I Was 19 When I Married An Army Officer, My Son And I Lost Him When I Was 23: This Is Our Story

Shalini  Singh Shalini Singh in Single Women Bad Women on 2 June, 2017

I have won the title of Mrs. India Classic 2017 - Queen of substance. My story started from me being an army wife, to a mother, a war widow, an army officer myself, and a victim of domestic violence. But I took it upon myself to change my fate. 

At the age of 23, I lost my husband and was left with a two-year-old son. This is my story.

It was year 2001. I was happily married. I had an army officer as a loving husband. Maj. Avinash was posted in Kashmir. The separation seemed tumultuous enough. But I did not know at that time, our destiny wasn’t to be an average fauji family.

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Capt. Shalini Singh, Maj. Avinash and Dhruv

Married at the age of 19, I continued my studies after marriage too. We were blessed with a baby boy in 1999. I was a happy fauji wife, blessed mother and busy student. Life was great.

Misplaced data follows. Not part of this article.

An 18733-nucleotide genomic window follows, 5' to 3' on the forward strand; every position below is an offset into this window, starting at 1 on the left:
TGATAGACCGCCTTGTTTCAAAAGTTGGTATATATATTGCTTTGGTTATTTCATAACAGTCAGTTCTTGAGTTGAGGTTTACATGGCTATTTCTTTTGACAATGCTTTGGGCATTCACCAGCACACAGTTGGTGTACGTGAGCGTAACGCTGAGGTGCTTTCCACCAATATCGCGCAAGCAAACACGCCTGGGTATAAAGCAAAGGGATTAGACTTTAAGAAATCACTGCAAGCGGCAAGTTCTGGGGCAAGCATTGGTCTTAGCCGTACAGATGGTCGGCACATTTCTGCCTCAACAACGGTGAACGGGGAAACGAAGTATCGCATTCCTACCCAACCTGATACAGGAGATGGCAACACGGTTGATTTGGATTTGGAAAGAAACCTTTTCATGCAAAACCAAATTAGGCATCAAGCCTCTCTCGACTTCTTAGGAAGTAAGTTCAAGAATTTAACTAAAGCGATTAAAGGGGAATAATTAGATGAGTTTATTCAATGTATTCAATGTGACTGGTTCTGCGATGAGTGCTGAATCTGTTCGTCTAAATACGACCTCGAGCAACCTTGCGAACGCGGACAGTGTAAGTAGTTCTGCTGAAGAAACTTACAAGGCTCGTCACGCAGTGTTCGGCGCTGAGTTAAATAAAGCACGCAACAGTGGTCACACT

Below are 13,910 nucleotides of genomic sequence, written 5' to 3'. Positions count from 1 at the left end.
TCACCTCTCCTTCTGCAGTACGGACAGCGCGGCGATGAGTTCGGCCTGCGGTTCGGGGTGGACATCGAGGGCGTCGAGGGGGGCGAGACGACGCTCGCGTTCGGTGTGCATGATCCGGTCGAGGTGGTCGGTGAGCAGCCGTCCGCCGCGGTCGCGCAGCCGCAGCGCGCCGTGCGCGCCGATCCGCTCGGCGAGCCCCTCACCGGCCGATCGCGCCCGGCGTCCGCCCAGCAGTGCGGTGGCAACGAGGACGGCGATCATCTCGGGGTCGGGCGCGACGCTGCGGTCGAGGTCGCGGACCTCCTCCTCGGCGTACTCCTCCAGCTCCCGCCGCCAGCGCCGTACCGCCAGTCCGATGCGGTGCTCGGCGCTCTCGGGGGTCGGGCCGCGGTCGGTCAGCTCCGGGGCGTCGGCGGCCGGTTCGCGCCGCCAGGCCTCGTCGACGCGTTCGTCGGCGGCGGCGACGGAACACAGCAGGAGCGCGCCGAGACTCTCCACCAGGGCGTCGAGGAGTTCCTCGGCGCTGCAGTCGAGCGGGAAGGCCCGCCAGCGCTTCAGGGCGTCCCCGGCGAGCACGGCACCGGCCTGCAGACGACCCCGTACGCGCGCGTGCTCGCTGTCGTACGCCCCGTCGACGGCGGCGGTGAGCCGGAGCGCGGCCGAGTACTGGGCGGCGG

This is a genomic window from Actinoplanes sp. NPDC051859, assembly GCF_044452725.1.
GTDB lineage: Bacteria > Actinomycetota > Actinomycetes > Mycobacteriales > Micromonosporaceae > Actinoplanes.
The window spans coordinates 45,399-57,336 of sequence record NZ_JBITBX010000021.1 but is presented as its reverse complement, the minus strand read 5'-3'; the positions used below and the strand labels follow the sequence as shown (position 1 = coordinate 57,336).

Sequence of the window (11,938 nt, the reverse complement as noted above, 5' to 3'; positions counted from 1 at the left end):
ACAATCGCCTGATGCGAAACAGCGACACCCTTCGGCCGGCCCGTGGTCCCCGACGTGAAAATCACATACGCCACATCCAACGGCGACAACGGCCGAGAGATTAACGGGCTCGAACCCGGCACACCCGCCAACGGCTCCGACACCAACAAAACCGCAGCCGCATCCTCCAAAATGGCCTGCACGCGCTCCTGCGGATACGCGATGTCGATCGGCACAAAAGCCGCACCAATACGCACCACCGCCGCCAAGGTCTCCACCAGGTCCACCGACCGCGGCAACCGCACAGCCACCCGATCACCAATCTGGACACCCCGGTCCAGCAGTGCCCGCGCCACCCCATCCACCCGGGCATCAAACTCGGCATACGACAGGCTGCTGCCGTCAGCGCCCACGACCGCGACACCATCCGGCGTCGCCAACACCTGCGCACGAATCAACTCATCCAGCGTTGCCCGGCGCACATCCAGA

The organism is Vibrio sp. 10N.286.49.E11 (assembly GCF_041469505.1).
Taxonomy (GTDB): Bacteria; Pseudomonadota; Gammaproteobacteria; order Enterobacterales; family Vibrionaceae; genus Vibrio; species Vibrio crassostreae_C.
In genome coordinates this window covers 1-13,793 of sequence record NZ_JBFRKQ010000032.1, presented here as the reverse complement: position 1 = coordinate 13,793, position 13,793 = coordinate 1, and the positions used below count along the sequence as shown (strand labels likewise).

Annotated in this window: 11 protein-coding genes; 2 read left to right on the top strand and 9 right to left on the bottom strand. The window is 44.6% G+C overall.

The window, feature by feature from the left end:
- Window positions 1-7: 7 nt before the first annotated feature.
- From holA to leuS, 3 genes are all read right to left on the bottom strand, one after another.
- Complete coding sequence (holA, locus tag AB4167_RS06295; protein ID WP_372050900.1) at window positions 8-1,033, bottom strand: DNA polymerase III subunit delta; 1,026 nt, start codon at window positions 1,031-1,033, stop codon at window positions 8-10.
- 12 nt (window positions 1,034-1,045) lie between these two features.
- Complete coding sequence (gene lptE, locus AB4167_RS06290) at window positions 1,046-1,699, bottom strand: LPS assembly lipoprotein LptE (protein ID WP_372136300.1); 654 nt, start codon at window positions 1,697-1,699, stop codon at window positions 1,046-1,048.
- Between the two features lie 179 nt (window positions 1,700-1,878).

Mobiles were not yet common. We used to be connected through phone calls, which were either patched up through many Army Exchanges or made after a long waiting in the only STD booth available for thousands of soldiers.

Considering the quality of the connection and the rarity of it, each successful conversation was like a battle won. He used to love listening to the meaningless chatter of our son over the phone. Life was a true wonder. And we used to desperately wait for those phone calls.

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Until one morning when a phone call from Kashmir hit us like a bolt of lightning.

Early morning on 28 Sep 2001 we got a call from my husband's unit that he was seriously injured with gunshot wounds. We were shaken. The worst fear of a fauji family had come true. Our universe fell into darkness. Our world came to a standstill. We prayed and prayed and prayed. But it was futile.